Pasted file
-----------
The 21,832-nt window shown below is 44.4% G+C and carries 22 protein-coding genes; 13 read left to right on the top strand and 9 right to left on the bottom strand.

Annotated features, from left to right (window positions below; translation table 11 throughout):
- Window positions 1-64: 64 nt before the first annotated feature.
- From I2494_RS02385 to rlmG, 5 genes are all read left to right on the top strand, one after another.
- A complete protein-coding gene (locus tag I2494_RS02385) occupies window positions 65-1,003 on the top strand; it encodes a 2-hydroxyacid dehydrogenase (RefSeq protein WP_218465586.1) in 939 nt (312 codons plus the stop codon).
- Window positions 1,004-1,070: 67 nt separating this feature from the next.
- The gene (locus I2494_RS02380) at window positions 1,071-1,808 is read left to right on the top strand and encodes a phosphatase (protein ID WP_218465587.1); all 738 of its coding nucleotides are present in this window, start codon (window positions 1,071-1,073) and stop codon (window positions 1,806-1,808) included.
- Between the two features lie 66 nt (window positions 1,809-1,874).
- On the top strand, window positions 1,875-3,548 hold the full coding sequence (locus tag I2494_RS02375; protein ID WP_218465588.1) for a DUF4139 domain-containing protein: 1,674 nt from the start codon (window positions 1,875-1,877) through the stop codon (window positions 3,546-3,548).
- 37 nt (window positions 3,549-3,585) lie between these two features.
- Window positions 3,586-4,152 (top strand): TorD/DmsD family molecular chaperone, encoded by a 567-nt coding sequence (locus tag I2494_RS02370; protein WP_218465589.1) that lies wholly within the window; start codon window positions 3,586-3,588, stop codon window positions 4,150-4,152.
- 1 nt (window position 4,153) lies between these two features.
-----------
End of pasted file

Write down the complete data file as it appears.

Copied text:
The 21,832-nt window shown below is 44.4% G+C and carries 22 protein-coding genes; 13 read left to right on the top strand and 9 right to left on the bottom strand.

Annotated features, from left to right (window positions below; translation table 11 throughout):
- Window positions 1-64: 64 nt before the first annotated feature.
- From I2494_RS02385 to rlmG, 5 genes are all read left to right on the top strand, one after another.
- A complete protein-coding gene (locus tag I2494_RS02385) occupies window positions 65-1,003 on the top strand; it encodes a 2-hydroxyacid dehydrogenase (RefSeq protein WP_218465586.1) in 939 nt (312 codons plus the stop codon).
- Window positions 1,004-1,070: 67 nt separating this feature from the next.
- The gene (locus I2494_RS02380) at window positions 1,071-1,808 is read left to right on the top strand and encodes a phosphatase (protein ID WP_218465587.1); all 738 of its coding nucleotides are present in this window, start codon (window positions 1,071-1,073) and stop codon (window positions 1,806-1,808) included.
- Between the two features lie 66 nt (window positions 1,809-1,874).
- On the top strand, window positions 1,875-3,548 hold the full coding sequence (locus tag I2494_RS02375; protein ID WP_218465588.1) for a DUF4139 domain-containing protein: 1,674 nt from the start codon (window positions 1,875-1,877) through the stop codon (window positions 3,546-3,548).
- 37 nt (window positions 3,549-3,585) lie between these two features.
- Window positions 3,586-4,152 (top strand): TorD/DmsD family molecular chaperone, encoded by a 567-nt coding sequence (locus tag I2494_RS02370; protein WP_218465589.1) that lies wholly within the window; start codon window positions 3,586-3,588, stop codon window positions 4,150-4,152.
- 1 nt (window position 4,153) lies between these two features.